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The QI Title Music

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GuyBarry
1289716.  Wed Jul 11, 2018 5:53 am Reply with quote

I've read through the entire thread now, and it seems that Howard Goodall may have unknowingly copied the work of about eight other composers in that one piece. Let's hope they don't all sue him at once!

 
Spud McLaren
1289745.  Wed Jul 11, 2018 10:25 am Reply with quote

As previously noted on these boards, Mr Goodall suffers (if that's the appropriate term*) from a condition known as involuntary audiation, in which one's internal mp3 player is on perpetual play. Sometimes it's a tune you've heard before; others, it's a tune nobody, anywhere, has ever heard before. So maybe he has unconciously concatenated some existing musical phrases - as previously noted, the chord progression limits the choice of notes in the melody.

* sometimes, when trying to concentrate on a task, it's bloody annoying.

Also see post 634983 et seq. Unfortunately some of the targets in the links have been removed.

 
Jenny
1289746.  Wed Jul 11, 2018 10:36 am Reply with quote

I'm with suze on this one - I see the similarity to Streets of London though. Since Streets of London appeared on Ralph McTell's 1969 album Spiral Staircase (was then released as a single in 1974, after which it was covered by about 200 different artists according to Wikipedia), I'd suggest that any plagiarism (probably unintended for the reasons Spud suggests above) comes from Late Night Anthem to Streets of London.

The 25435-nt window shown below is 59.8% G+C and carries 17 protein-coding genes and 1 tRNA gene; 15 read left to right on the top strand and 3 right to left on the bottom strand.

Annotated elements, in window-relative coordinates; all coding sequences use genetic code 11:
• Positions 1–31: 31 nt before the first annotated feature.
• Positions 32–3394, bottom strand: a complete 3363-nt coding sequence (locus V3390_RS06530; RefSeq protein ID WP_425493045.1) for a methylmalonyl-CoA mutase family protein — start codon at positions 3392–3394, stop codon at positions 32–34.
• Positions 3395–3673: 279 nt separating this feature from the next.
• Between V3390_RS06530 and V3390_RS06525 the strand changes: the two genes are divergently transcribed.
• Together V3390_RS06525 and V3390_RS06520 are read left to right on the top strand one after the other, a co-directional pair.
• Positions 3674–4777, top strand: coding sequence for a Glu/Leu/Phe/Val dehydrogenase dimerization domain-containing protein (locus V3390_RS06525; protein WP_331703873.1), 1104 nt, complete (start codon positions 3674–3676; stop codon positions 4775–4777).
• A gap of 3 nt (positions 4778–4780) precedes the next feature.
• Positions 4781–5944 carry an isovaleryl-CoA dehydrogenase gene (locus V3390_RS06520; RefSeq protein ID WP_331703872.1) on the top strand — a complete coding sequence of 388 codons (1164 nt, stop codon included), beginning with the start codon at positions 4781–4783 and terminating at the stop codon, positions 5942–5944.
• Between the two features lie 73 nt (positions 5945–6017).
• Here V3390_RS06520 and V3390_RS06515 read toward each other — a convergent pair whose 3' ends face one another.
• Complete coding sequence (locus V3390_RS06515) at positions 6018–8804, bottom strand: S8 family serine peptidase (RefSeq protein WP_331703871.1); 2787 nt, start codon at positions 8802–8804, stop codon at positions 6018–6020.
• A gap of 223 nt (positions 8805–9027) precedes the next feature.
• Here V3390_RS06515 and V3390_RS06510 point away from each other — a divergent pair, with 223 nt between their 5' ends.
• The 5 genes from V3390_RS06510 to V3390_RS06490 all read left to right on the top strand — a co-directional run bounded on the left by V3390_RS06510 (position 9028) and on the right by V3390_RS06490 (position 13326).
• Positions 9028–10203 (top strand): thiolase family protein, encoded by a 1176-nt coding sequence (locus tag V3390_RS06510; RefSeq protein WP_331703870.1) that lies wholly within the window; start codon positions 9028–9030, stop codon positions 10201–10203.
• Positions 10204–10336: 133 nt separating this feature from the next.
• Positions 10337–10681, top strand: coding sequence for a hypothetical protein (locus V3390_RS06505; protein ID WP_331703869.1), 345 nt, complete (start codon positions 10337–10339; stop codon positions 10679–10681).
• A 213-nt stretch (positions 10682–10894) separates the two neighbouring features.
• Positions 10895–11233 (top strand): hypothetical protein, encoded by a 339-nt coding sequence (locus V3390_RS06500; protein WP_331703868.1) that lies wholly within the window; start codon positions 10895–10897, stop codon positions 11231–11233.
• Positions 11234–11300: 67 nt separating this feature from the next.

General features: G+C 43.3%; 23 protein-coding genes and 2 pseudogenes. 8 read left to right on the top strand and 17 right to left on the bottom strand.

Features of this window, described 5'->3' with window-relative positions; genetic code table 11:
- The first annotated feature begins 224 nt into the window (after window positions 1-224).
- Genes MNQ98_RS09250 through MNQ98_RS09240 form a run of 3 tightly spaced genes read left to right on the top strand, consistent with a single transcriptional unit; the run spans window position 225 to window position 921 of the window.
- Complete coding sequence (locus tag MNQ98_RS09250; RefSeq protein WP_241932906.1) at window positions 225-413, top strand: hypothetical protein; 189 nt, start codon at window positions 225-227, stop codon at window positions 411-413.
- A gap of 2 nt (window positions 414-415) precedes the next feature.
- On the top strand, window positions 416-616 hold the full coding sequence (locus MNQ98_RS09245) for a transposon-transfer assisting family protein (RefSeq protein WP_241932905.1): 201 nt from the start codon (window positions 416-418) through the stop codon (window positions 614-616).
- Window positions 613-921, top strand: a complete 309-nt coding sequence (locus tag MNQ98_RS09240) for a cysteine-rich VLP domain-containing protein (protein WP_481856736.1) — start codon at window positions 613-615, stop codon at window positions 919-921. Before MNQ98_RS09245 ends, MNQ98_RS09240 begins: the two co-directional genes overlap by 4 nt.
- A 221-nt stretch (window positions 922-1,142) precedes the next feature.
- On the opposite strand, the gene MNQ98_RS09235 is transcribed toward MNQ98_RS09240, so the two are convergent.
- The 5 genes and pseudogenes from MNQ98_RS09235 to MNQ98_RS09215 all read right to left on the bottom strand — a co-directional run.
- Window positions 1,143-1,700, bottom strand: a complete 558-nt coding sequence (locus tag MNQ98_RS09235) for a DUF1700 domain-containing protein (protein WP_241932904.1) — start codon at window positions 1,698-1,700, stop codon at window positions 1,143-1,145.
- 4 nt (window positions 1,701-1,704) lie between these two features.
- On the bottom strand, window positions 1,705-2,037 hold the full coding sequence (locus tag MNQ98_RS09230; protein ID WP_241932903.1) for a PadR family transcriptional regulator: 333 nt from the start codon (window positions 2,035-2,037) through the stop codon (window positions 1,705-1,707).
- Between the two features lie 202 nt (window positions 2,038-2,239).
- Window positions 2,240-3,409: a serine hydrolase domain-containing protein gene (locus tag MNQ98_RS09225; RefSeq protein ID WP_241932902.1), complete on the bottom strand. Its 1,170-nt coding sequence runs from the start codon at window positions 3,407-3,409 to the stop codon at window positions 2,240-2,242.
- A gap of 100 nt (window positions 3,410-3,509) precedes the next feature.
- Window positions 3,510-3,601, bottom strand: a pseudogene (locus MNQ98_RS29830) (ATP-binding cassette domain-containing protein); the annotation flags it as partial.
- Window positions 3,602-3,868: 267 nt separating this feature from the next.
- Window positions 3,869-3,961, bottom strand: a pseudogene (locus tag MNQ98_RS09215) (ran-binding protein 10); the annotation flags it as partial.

It's a shame that song is so firmly anchored to Ralph McTell though, as he wrote and recorded many songs I like better, including:

Let Me Down Easy

Nettle Wine

Zig-Zag Line

Edited to fix the link.


Last edited by Jenny on Wed Jul 11, 2018 11:11 am; edited 1 time in total

 
Spud McLaren
1289753.  Wed Jul 11, 2018 10:57 am Reply with quote

Jenny wrote:
Since Streets of London appeared on Ralph McTell's 1969 album Spiral Staircase (was then released as a single in 1974 ...)
The odd thing is, by the time it was released as a single, it was already done to death in the folk clubs.

But I doffcock.

 
GuyBarry
1289795.  Wed Jul 11, 2018 1:43 pm Reply with quote

Spud McLaren wrote:
as previously noted, the chord progression limits the choice of notes in the melody


Well no, it doesn't. I compose music and I can write any number of different melodies over a given chord progression.

I'm sure I've accidentally copied other people's melodies on occasion, but I'm careful not to create a melody that's reminiscent of one that I already know. The problem is not creating a melody reminiscent of one that I don't know.

EDIT: What's all this stuff about Streets of London, anyway? I know the melody very well and I can't discern any resemblance to the melody of the QI theme tune. Would someone care to point out where it occurs?

Remember that using someone else's chord progression isn't regarded as plagiarism - only their melody.

 
suze
1289812.  Wed Jul 11, 2018 3:59 pm Reply with quote

GuyBarry wrote:
EDIT: What's all this stuff about Streets of London, anyway? I know the melody very well and I can't discern any resemblance to the melody of the QI theme tune. Would someone care to point out where it occurs?


There is none. The similarity perceived by me and others is between Streets of London and Late Night Anthem.

 
Spud McLaren
1289825.  Wed Jul 11, 2018 4:59 pm Reply with quote

GuyBarry wrote: